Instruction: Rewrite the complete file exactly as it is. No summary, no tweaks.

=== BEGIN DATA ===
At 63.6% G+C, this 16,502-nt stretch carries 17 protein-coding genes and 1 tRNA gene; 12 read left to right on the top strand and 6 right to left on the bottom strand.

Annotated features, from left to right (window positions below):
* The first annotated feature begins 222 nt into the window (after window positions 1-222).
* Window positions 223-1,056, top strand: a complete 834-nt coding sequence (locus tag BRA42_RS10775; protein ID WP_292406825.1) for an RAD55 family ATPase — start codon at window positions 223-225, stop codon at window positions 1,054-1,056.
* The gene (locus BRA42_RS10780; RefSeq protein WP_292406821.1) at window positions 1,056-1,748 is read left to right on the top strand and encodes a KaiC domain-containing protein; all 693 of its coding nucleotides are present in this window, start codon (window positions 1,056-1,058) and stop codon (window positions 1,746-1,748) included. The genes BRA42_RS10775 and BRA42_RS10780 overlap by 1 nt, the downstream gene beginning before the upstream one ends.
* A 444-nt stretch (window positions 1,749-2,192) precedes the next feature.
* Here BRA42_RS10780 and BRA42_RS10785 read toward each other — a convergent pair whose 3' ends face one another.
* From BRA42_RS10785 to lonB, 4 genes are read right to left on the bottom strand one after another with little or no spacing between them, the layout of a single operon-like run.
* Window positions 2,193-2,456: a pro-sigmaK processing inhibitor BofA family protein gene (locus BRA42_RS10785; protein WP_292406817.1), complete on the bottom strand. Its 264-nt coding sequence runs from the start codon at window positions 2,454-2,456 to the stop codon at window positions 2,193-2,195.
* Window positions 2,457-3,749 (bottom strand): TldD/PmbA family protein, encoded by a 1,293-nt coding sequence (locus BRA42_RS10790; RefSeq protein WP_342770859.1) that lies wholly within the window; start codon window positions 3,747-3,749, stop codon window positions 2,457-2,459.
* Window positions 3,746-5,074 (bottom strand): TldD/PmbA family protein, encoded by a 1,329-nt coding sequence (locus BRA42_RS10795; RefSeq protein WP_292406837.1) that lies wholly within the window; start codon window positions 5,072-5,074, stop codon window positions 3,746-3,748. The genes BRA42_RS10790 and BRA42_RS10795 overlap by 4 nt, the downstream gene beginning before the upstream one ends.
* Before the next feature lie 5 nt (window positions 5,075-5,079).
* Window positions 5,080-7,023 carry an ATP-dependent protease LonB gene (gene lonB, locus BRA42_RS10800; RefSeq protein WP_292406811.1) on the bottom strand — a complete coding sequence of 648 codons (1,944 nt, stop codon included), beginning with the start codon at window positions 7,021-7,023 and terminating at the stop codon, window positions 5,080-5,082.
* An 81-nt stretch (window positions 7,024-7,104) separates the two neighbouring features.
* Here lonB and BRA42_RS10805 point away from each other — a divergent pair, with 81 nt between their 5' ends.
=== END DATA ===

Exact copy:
At 63.6% G+C, this 16,502-nt stretch carries 17 protein-coding genes and 1 tRNA gene; 12 read left to right on the top strand and 6 right to left on the bottom strand.

Annotated features, from left to right (window positions below):
* The first annotated feature begins 222 nt into the window (after window positions 1-222).
* Window positions 223-1,056, top strand: a complete 834-nt coding sequence (locus tag BRA42_RS10775; protein ID WP_292406825.1) for an RAD55 family ATPase — start codon at window positions 223-225, stop codon at window positions 1,054-1,056.
* The gene (locus BRA42_RS10780; RefSeq protein WP_292406821.1) at window positions 1,056-1,748 is read left to right on the top strand and encodes a KaiC domain-containing protein; all 693 of its coding nucleotides are present in this window, start codon (window positions 1,056-1,058) and stop codon (window positions 1,746-1,748) included. The genes BRA42_RS10775 and BRA42_RS10780 overlap by 1 nt, the downstream gene beginning before the upstream one ends.
* A 444-nt stretch (window positions 1,749-2,192) precedes the next feature.
* Here BRA42_RS10780 and BRA42_RS10785 read toward each other — a convergent pair whose 3' ends face one another.
* From BRA42_RS10785 to lonB, 4 genes are read right to left on the bottom strand one after another with little or no spacing between them, the layout of a single operon-like run.
* Window positions 2,193-2,456: a pro-sigmaK processing inhibitor BofA family protein gene (locus BRA42_RS10785; protein WP_292406817.1), complete on the bottom strand. Its 264-nt coding sequence runs from the start codon at window positions 2,454-2,456 to the stop codon at window positions 2,193-2,195.
* Window positions 2,457-3,749 (bottom strand): TldD/PmbA family protein, encoded by a 1,293-nt coding sequence (locus BRA42_RS10790; RefSeq protein WP_342770859.1) that lies wholly within the window; start codon window positions 3,747-3,749, stop codon window positions 2,457-2,459.
* Window positions 3,746-5,074 (bottom strand): TldD/PmbA family protein, encoded by a 1,329-nt coding sequence (locus BRA42_RS10795; RefSeq protein WP_292406837.1) that lies wholly within the window; start codon window positions 5,072-5,074, stop codon window positions 3,746-3,748. The genes BRA42_RS10790 and BRA42_RS10795 overlap by 4 nt, the downstream gene beginning before the upstream one ends.
* Before the next feature lie 5 nt (window positions 5,075-5,079).
* Window positions 5,080-7,023 carry an ATP-dependent protease LonB gene (gene lonB, locus BRA42_RS10800; RefSeq protein WP_292406811.1) on the bottom strand — a complete coding sequence of 648 codons (1,944 nt, stop codon included), beginning with the start codon at window positions 7,021-7,023 and terminating at the stop codon, window positions 5,080-5,082.
* An 81-nt stretch (window positions 7,024-7,104) separates the two neighbouring features.
* Here lonB and BRA42_RS10805 point away from each other — a divergent pair, with 81 nt between their 5' ends.